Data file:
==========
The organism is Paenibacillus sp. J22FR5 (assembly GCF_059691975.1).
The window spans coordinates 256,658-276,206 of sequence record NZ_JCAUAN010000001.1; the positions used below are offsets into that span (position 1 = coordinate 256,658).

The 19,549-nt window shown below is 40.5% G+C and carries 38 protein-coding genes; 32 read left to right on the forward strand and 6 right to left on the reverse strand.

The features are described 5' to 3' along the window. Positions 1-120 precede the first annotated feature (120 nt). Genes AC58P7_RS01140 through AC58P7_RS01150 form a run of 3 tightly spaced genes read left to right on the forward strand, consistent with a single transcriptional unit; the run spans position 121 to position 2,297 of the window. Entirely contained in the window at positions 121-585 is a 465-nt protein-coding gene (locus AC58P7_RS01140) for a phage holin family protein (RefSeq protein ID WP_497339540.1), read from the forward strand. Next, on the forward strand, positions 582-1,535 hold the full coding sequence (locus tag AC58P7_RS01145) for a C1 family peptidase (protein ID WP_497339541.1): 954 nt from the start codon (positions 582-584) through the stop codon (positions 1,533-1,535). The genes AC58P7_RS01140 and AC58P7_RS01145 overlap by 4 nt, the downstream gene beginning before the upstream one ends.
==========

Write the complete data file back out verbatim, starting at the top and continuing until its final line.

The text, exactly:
The organism is Paenibacillus sp. J22FR5 (assembly GCF_059691975.1).
The window spans coordinates 256,658-276,206 of sequence record NZ_JCAUAN010000001.1; the positions used below are offsets into that span (position 1 = coordinate 256,658).

The 19,549-nt window shown below is 40.5% G+C and carries 38 protein-coding genes; 32 read left to right on the forward strand and 6 right to left on the reverse strand.

The features are described 5' to 3' along the window. Positions 1-120 precede the first annotated feature (120 nt). Genes AC58P7_RS01140 through AC58P7_RS01150 form a run of 3 tightly spaced genes read left to right on the forward strand, consistent with a single transcriptional unit; the run spans position 121 to position 2,297 of the window. Entirely contained in the window at positions 121-585 is a 465-nt protein-coding gene (locus AC58P7_RS01140) for a phage holin family protein (RefSeq protein ID WP_497339540.1), read from the forward strand. Next, on the forward strand, positions 582-1,535 hold the full coding sequence (locus tag AC58P7_RS01145) for a C1 family peptidase (protein ID WP_497339541.1): 954 nt from the start codon (positions 582-584) through the stop codon (positions 1,533-1,535). The genes AC58P7_RS01140 and AC58P7_RS01145 overlap by 4 nt, the downstream gene beginning before the upstream one ends.